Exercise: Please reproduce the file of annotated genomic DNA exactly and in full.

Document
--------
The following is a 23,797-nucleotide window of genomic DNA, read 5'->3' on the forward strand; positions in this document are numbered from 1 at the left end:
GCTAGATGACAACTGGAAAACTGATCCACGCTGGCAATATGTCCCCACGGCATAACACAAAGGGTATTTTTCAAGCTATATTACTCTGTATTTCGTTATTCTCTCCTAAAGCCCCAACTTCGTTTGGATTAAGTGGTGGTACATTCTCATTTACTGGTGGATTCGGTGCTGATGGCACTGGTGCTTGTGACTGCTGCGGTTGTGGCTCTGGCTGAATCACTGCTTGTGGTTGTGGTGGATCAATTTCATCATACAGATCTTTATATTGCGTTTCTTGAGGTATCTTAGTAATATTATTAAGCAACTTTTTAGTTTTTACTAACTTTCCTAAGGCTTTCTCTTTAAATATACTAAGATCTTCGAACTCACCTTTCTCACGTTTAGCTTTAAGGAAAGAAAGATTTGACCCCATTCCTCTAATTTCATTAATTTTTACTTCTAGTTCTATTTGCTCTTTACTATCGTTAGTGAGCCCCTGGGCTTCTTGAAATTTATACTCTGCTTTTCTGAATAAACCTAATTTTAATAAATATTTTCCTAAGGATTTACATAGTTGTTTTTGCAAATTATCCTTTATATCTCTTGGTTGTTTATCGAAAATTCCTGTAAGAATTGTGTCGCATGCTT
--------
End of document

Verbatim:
The following is a 23,797-nucleotide window of genomic DNA, read 5'->3' on the forward strand; positions in this document are numbered from 1 at the left end:
GCTAGATGACAACTGGAAAACTGATCCACGCTGGCAATATGTCCCCACGGCATAACACAAAGGGTATTTTTCAAGCTATATTACTCTGTATTTCGTTATTCTCTCCTAAAGCCCCAACTTCGTTTGGATTAAGTGGTGGTACATTCTCATTTACTGGTGGATTCGGTGCTGATGGCACTGGTGCTTGTGACTGCTGCGGTTGTGGCTCTGGCTGAATCACTGCTTGTGGTTGTGGTGGATCAATTTCATCATACAGATCTTTATATTGCGTTTCTTGAGGTATCTTAGTAATATTATTAAGCAACTTTTTAGTTTTTACTAACTTTCCTAAGGCTTTCTCTTTAAATATACTAAGATCTTCGAACTCACCTTTCTCACGTTTAGCTTTAAGGAAAGAAAGATTTGACCCCATTCCTCTAATTTCATTAATTTTTACTTCTAGTTCTATTTGCTCTTTACTATCGTTAGTGAGCCCCTGGGCTTCTTGAAATTTATACTCTGCTTTTCTGAATAAACCTAATTTTAATAAATATTTTCCTAAGGATTTACATAGTTGTTTTTGCAAATTATCCTTTATATCTCTTGGTTGTTTATCGAAAATTCCTGTAAGAATTGTGTCGCATGCTT